There is increasing need to focus on the outcomes and effectiveness of any type of health intervention, whether it is communication, biomedical, or some other type. Scarce resources force the issue of "getting our money's worth." Policymakers want to know and program planners need to explain if an investment in a particular intervention was worth it, however the intervention goals are defined. At the same time, scarce resources indicate that program planners and implementers may be reluctant to take away from the actual activity to fund research and evaluation that may be perceived as not directly serving intended audiences.

Evaluation may be perceived as the domain of academic researchers and too expensive; program implementation may be seen as weakened because of the drain of resources for evaluation activities. Often different individuals are responsible for different parts of a program, and there may be a lack of understanding and operational integration of the overall project to assess accurately how resources should be assigned. Lack of integration among planning, implementation, and evaluation "teams" can result in evaluations receiving too little or too much funding to provide the data needed to understand why change did or did not occur.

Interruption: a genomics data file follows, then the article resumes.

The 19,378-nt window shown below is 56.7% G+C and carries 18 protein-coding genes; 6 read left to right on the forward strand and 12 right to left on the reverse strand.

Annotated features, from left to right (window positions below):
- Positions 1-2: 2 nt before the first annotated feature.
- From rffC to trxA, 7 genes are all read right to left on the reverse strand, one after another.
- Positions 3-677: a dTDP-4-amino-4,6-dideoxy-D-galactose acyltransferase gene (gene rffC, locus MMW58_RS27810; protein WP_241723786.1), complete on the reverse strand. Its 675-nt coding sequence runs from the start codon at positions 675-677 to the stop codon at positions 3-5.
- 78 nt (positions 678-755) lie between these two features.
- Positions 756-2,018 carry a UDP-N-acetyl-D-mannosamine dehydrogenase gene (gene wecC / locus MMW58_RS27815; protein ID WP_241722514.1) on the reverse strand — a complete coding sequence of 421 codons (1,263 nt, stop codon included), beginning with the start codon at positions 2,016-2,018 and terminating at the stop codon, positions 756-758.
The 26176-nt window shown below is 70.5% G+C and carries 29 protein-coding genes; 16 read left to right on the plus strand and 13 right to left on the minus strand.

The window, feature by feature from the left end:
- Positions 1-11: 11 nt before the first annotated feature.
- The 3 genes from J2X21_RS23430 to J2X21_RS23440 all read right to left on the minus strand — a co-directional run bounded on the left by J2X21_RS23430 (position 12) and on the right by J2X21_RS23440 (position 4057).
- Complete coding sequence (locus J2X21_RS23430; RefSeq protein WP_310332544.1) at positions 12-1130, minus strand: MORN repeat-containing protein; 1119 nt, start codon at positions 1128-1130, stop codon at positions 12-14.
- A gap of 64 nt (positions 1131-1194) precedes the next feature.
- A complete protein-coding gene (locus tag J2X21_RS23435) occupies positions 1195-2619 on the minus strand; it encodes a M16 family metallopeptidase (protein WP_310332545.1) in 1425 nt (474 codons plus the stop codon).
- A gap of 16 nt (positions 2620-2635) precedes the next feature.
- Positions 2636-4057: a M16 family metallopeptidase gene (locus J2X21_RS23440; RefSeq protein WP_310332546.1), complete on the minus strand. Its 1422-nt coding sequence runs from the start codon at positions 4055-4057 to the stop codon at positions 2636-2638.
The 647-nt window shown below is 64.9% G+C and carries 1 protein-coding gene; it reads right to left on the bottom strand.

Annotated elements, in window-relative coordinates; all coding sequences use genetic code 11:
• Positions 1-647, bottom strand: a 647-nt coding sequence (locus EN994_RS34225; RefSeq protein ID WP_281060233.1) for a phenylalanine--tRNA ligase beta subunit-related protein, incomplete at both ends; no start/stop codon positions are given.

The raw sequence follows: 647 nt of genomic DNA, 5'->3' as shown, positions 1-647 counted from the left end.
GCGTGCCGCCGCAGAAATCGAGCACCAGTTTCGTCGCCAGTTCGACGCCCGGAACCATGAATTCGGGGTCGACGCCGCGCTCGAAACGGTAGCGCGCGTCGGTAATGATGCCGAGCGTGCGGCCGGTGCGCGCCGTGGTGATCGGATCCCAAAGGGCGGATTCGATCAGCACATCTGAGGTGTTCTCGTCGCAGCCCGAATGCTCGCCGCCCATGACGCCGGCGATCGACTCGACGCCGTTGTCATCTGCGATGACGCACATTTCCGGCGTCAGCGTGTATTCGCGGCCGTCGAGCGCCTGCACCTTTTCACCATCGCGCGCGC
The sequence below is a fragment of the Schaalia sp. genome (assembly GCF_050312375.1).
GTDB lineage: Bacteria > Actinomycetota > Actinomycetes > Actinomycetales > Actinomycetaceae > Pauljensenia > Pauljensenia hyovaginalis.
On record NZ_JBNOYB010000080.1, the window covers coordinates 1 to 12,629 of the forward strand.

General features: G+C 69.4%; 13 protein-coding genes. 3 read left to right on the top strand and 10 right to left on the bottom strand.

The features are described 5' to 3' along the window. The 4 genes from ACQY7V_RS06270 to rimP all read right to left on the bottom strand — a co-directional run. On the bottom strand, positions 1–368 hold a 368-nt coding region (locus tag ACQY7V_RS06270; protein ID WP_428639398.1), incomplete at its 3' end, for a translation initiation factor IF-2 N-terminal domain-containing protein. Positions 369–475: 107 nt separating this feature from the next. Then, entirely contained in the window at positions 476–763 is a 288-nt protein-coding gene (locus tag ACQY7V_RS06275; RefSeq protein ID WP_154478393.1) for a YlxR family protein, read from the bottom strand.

Information on how to conduct research and evaluation of health communication interventions of various types is abundant. Research and evaluation findings, however, are not always easily available, and consensus is not necessarily reached regarding what needs to be evaluated and how extensive evaluation should be. One challenge in agreeing on what needs to be evaluated relates to the number of different disciplines involved in health communication research. Evaluations of health communication programs are published in many disciplines (e.g., communication, marketing, health education, psychology, journalism/mass media), so finding relevant articles can be difficult. Also, the published literature represents only a fraction of the research that is done: much of the qualitative research conducted for program development is never published. Some of this has to do with the findings not being generalizable, but some of this has to do with the voluminous data that come from qualitative research. Synthesizing data and findings from multiple studies would be an important step in making research and evaluation findings more useful to various audiences and building consensus on the key evaluation factors. The Centers for Disease Control and Prevention (CDC) is currently updating its Internet-based health communication research database (www.cdc.gov/od/oc/hcomm) to help practitioners access the published literature.